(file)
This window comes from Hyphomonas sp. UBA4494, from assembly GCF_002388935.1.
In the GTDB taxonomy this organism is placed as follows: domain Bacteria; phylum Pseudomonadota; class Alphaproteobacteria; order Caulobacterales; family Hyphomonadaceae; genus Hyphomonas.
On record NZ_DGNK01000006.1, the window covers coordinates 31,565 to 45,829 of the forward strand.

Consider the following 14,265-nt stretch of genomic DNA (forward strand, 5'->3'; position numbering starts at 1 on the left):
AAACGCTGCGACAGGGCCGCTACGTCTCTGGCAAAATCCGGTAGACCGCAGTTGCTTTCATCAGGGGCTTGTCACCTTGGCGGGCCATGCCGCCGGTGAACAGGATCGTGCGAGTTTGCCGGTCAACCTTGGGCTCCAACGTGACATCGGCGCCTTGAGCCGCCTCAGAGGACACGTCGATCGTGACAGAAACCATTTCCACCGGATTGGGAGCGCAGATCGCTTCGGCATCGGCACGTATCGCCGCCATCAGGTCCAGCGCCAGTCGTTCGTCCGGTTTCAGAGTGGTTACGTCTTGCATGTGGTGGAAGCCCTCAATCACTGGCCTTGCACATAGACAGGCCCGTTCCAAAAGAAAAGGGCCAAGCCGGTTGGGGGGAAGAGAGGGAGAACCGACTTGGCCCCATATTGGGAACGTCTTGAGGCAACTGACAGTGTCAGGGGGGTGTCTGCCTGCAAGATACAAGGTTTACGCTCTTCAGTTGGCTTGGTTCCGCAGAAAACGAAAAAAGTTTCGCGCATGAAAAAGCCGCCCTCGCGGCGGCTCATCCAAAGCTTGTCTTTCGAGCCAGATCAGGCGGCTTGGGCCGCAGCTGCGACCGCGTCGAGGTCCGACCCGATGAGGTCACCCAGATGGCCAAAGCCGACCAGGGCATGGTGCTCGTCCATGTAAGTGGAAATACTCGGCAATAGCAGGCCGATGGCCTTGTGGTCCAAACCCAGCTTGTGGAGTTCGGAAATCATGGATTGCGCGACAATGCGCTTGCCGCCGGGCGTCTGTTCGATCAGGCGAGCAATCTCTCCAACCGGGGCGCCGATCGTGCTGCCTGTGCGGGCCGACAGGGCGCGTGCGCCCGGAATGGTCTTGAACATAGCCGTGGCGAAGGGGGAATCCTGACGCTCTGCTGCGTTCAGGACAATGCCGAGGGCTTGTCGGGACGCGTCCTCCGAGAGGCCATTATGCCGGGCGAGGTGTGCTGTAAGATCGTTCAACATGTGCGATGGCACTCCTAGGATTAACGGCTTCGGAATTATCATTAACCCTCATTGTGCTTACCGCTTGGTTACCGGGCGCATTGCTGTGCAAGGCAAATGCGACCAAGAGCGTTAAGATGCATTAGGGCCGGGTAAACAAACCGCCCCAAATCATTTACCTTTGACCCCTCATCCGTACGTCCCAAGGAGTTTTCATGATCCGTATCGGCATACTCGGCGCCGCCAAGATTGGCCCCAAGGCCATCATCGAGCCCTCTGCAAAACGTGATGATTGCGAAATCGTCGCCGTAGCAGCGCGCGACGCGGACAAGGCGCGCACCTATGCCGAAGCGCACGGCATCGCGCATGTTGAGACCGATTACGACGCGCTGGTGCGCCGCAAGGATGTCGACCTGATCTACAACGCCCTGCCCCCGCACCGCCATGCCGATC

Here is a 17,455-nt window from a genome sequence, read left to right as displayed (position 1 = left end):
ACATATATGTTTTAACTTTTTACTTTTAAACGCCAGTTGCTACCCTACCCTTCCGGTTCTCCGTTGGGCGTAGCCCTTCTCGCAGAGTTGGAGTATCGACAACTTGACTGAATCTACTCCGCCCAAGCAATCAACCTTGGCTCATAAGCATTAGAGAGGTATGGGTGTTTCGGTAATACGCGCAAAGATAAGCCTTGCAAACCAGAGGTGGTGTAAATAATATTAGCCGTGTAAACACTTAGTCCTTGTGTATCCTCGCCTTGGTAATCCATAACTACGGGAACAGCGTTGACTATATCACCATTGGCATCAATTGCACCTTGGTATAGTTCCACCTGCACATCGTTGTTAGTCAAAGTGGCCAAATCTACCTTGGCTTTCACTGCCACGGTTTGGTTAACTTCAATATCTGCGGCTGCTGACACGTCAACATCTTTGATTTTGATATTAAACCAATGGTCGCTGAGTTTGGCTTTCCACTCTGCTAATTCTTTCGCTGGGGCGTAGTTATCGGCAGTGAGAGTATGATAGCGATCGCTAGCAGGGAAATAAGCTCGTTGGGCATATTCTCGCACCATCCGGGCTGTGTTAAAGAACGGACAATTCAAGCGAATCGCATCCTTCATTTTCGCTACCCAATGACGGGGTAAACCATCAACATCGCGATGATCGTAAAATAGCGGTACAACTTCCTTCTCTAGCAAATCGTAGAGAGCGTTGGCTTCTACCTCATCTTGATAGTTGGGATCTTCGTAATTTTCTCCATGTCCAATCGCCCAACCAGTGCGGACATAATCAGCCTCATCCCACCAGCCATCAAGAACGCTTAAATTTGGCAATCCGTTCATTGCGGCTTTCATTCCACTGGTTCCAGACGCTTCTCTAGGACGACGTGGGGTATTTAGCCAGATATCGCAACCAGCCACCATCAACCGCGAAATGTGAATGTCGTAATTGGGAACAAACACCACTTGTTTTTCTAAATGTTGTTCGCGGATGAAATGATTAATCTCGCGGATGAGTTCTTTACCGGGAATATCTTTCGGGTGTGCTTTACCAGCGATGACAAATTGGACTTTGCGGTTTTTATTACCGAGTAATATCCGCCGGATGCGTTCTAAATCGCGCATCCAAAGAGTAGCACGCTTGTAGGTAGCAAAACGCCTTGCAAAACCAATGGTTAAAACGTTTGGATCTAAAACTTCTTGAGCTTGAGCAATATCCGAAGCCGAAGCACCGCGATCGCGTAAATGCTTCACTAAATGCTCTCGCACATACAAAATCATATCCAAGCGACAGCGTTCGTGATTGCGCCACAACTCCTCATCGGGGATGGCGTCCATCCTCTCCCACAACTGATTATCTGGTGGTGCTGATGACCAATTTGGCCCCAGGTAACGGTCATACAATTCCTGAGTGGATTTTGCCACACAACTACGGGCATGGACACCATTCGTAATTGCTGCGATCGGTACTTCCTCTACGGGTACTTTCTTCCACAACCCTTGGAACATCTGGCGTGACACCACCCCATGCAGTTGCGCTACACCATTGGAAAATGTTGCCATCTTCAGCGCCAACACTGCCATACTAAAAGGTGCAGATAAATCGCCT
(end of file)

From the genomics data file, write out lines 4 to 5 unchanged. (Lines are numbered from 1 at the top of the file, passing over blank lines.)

Consider the following 14,265-nt stretch of genomic DNA (forward strand, 5'->3'; position numbering starts at 1 on the left):
AAACGCTGCGACAGGGCCGCTACGTCTCTGGCAAAATCCGGTAGACCGCAGTTGCTTTCATCAGGGGCTTGTCACCTTGGCGGGCCATGCCGCCGGTGAACAGGATCGTGCGAGTTTGCCGGTCAACCTTGGGCTCCAACGTGACATCGGCGCCTTGAGCCGCCTCAGAGGACACGTCGATCGTGACAGAAACCATTTCCACCGGATTGGGAGCGCAGATCGCTTCGGCATCGGCACGTATCGCCGCCATCAGGTCCAGCGCCAGTCGTTCGTCCGGTTTCAGAGTGGTTACGTCTTGCATGTGGTGGAAGCCCTCAATCACTGGCCTTGCACATAGACAGGCCCGTTCCAAAAGAAAAGGGCCAAGCCGGTTGGGGGGAAGAGAGGGAGAACCGACTTGGCCCCATATTGGGAACGTCTTGAGGCAACTGACAGTGTCAGGGGGGTGTCTGCCTGCAAGATACAAGGTTTACGCTCTTCAGTTGGCTTGGTTCCGCAGAAAACGAAAAAAGTTTCGCGCATGAAAAAGCCGCCCTCGCGGCGGCTCATCCAAAGCTTGTCTTTCGAGCCAGATCAGGCGGCTTGGGCCGCAGCTGCGACCGCGTCGAGGTCCGACCCGATGAGGTCACCCAGATGGCCAAAGCCGACCAGGGCATGGTGCTCGTCCATGTAAGTGGAAATACTCGGCAATAGCAGGCCGATGGCCTTGTGGTCCAAACCCAGCTTGTGGAGTTCGGAAATCATGGATTGCGCGACAATGCGCTTGCCGCCGGGCGTCTGTTCGATCAGGCGAGCAATCTCTCCAACCGGGGCGCCGATCGTGCTGCCTGTGCGGGCCGACAGGGCGCGTGCGCCCGGAATGGTCTTGAACATAGCCGTGGCGAAGGGGGAATCCTGACGCTCTGCTGCGTTCAGGACAATGCCGAGGGCTTGTCGGGACGCGTCCTCCGAGAGGCCATTATGCCGGGCGAGGTGTGCTGTAAGATCGTTCAACATGTGCGATGGCACTCCTAGGATTAACGGCTTCGGAATTATCATTAACCCTCATTGTGCTTACCGCTTGGTTACCGGGCGCATTGCTGTGCAAGGCAAATGCGACCAAGAGCGTTAAGATGCATTAGGGCCGGGTAAACAAACCGCCCCAAATCATTTACCTTTGACCCCTCATCCGTACGTCCCAAGGAGTTTTCATGATCCGTATCGGCATACTCGGCGCCGCCAAGATTGGCCCCAAGGCCATCATCGAGCCCTCTGCAAAACGTGATGATTGCGAAATCGTCGCCGTAGCAGCGCGCGACGCGGACAAGGCGCGCACCTATGCCGAAGCGCACGGCATCGCGCATGTTGAGACCGATTACGACGCGCTGGTGCGCCGCAAGGATGTCGACCTGATCTACAACGCCCTGCCCCCGCACCGCCATGCCGATC